Do Institutionalized Choice Sets Funnel Undergraduate Students to Wall Street?
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This study will analyze the impact of eRecruiting on the undergraduate student population at Duke University. Specifically, it will focus on how the eRecruiting platform alters the academically accepted career decision-making models put forth by many experts. Traditional models propose that in order to make a decision, one must first accumulate full information on the available jobs in the market; however, eRecruiting undermines the process by offering a skewed vision of the external job market. A representative sample of 1,221 jobs listed on eRecruiting was coded by both industry and occupation. The resulting distribution was then compared to nationally representative data and the findings suggest that the eRecruiting site leads to an institutionalized constrained choice set which, in turn, constrains the job search process for Duke students. These findings present many implications for Duke and its graduating students as well as for universities across the country.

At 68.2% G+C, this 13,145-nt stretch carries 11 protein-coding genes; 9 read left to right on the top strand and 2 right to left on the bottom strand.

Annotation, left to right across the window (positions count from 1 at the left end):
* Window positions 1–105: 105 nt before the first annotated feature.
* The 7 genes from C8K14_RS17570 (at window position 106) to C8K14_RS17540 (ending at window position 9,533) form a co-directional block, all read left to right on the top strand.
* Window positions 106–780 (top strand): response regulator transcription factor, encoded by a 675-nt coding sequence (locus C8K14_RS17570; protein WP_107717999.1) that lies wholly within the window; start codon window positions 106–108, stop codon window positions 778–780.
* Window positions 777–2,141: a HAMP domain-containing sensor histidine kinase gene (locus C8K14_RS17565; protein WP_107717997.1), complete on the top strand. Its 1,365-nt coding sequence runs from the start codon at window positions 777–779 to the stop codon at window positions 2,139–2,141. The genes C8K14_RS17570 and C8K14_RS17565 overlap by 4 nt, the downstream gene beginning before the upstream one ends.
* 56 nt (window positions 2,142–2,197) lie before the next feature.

DescriptionRyan Genkin's research for his Honors thesis has been cited in The New York Times
CitationGenkin, Ryan (2012). Do Institutionalized Choice Sets Funnel Undergraduate Students to Wall Street?. Honors thesis, Duke University. Retrieved from https://hdl.handle.net/10161/5377.
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This work is licensed under a Creative Commons Attribution-Noncommercial-No Derivative Works 3.0 United States License.
Rights for Collection: Undergraduate Honors Theses and Student papers